Comment: Fused glassy coatings bond similar to an high temperature enamel with the benefitial protective oxides at the blade surface (volume 1, Ill. 5.3.2-12.3). Are those glassy coatings removed by the blasting process, it must be assumed that also the oxides will be stripped (Lit. 19.2.6-2). Possesses the surface like often turbine blades diffusion coatings as oxidation protection, they may be stripped after few cleaning processes. The result is an accelerated oxidation. This effect will be intensified after the cleaning by the reactive metallic surface. Thus it must be reckoned with a considerably reduction of the blade wall thickness, especially at the thermally high loaded leading edge. The cleaning process may considerably reduce the blade lifetime. However, there exists obviously in desert environments an advantage compared with the risks as consequence of a deteriorated cooling.

Illustration 19.2.6-3 (Lit. 19.2.6-3 up to Lit. 19.2.6-6): It is understandable that inside aeroengines blasting processes with abrasive particles are problematic. It is hardly to ensure, that particles don't get into the cooling air channels of hot parts or through labyrinth seals into the oil circuit. With this failures of sealings, gears and bearings would be pre-programmed.

Those problems are not to expect from a blasting process whose particles evaporate/sublimate. Used are ice particles of frozen CO2 („dry ice“). Those are compacted from CO2 snow and introduced in the transporting air stream. Shortly after the impact on the surface respectively the cleaning effect, those particles evaporate without residues. The effectivity of the CO2- blasting process nearly correlates with conventional abrasive blasting processes. The cleaning effect depends not on abrasion but on thermal and kinetic effects. This preserves the substrat. Therefore this process does not count as abrasive. A further advantage is, that no for the environment hazardous respectively toxic abrasion remains (Ill. 19.2.3-7). Already Ni-oxide from the hot parts belongs to such critical materials.

CO2 blasting already is used during the overhaul of aeroengines at removed/disassembled parts/components instead of chemical cleaning processes and stripping processes for coatings.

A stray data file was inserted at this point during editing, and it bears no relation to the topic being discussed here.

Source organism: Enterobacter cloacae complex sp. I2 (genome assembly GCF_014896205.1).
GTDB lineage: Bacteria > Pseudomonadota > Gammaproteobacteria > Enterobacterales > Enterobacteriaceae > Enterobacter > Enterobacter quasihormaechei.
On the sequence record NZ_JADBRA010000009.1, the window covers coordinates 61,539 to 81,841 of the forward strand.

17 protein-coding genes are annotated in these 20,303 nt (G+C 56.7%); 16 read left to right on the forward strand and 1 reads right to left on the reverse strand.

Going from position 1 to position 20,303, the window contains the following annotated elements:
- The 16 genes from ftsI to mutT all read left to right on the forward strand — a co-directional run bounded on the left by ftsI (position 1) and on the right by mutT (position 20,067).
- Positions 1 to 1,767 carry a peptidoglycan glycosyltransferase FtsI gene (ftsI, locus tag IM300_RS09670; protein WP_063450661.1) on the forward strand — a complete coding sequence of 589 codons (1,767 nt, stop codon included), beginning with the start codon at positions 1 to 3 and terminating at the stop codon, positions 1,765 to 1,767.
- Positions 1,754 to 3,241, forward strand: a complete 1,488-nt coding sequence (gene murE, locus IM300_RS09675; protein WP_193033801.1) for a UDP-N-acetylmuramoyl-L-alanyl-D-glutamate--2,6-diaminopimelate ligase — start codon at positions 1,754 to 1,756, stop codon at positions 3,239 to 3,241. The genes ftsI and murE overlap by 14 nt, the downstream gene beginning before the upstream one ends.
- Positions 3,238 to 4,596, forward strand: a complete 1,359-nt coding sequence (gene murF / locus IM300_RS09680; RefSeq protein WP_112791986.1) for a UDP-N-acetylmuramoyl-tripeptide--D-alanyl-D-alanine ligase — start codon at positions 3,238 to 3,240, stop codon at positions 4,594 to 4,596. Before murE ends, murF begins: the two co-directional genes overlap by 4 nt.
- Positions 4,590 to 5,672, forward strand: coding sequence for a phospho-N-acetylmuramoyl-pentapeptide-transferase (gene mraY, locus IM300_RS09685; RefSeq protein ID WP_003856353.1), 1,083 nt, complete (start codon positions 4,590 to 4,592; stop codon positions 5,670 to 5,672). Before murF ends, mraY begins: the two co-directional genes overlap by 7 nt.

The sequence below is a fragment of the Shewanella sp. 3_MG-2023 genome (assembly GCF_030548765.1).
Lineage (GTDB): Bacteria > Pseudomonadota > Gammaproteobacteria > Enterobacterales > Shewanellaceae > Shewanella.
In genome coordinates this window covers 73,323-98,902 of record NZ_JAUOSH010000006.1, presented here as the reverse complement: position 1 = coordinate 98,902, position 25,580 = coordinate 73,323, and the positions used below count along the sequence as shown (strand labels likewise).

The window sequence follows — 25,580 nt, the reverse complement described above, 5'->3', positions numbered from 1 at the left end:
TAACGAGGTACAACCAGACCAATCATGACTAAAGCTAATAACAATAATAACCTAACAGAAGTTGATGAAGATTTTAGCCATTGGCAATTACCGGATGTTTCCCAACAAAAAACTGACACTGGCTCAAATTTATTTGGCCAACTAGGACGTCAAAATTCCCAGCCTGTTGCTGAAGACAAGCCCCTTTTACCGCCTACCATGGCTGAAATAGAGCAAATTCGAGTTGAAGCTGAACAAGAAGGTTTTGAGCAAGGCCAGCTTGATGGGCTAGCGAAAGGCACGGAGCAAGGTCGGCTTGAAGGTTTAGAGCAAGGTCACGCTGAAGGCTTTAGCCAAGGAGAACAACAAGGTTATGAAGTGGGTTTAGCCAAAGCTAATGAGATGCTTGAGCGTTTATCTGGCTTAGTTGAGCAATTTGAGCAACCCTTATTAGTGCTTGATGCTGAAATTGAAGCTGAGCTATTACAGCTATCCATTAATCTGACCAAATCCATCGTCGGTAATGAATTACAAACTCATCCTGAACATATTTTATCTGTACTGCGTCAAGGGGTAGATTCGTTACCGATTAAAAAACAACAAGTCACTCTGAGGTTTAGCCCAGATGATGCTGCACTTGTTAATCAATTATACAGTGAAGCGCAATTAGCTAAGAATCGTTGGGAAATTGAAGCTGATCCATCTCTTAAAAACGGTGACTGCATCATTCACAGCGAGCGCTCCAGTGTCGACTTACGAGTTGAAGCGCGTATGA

The relatively low kinetic energy of the in fact fast, but very light CO2 particles will be equalised by other effects. If the dry ice particles hit a surface, extreme temperature gradients with corresponding thermal stresses develop („thermal shock”, sketch) between coating and base material. Additionally the very low temperature can short-term embrittle ductile coatings what e.g., is used in an other application also for the mechanical removing of chewing gum. The immediately evaporation of the CO2 particles leads to high flow velocities and gas forces (thermal-cinetic-effekt). This supports the blasting effect and leads to chipping of the contaminations/coatings.

With the CO2 blasting process coke and corrosion deposits, greaes, oils and sticky coatings/residues can be removed. With this process may also suited for the „invasive cleaning“ of compressors. Because there is no abrasion of the base material it must not be reckoned with an erosion effect at the blad profiles and/or the relatively soft rub in coatings in the casings.
It is not clear why till now this process obviously did not emerge in an „invasive” application. That could be seen in connection with the size of the jet nozzle for which possibly the borescope holes are too narrow.

Illustration 19.2.6-4 (Lit. 19.2.6-7): With such a washing equipment fuel incection nozzles can be cleaned in the assembled position. For this a cleaning nozzle is inserted into the combustor at a suitable opening (e.g., opening for a borescope or a spark plug). So for different aeroengine types coke deposits must be removed. Such deposits can deflect and/or deform the the fuel jet. So the danger exists that the walls of the combustion chamber will be overheated and in an extreme case the catastrophic bursting of the combustor casing will occur (volume 3, Ill. 11.2.2.2-9). An unfavorable shape of the flame can deteriorate the temperature distribution and so lead to a local overheating. To guarantee a sufficient cleaning effect the pressure of the washing fluid will be increased.

This shows how the washing device can be adapted for special applications.

Ill. 19.2.6-5 (Lit. 19.2.6-8, Lit. 19.2.6-9 and Lit. 19.2.6-9): This mashining technique to even/blend small FODs inside the aeroengine is carried out through the openings for the borescopes. That process is used when a damage without rework, e.g., corresponding to the maintenance manual is no more allowed (pictures above left). The damage can be assessed with the help of of special, layed in gauges and a borescope. In this case an „invasive repair“ (in-situ-repair) can avoid a disassembly of the blading. Implemented are micro-grinding devices or a small high speed milling tool. The process is monitored by a simultaneously inserted borescope (sketch above right). The rework naturally takes place within the limits, specified by the OEM. The process is composed of chipping/grinding followed by polishing. Since years (about from 1990) it is tried to apply this repair process (blending) at aeroengines on wing also on not through the entrance reachable compressor blades (e.g., fan, booster). In the second tool generation sufficient robust, elbowed milling heads were applied (sketch below right). The processing is observed by a insensitive borescope with a lense system which guarantees sufficient high resolution (sketch of the facility obove right). The newest version uses a movable gripping head in which different tools such as millers, grinding and polishing devices with ard metal edges or diamond tips can be fixed. For the insertion of the tool through the opening for the borescope, the tool head will be put straight. After this it can be elbowed into a 90°-position. The generated chips are very small and are obviously not regarded as a problem. By experience about 30 minutes are needed for the blending of one damage.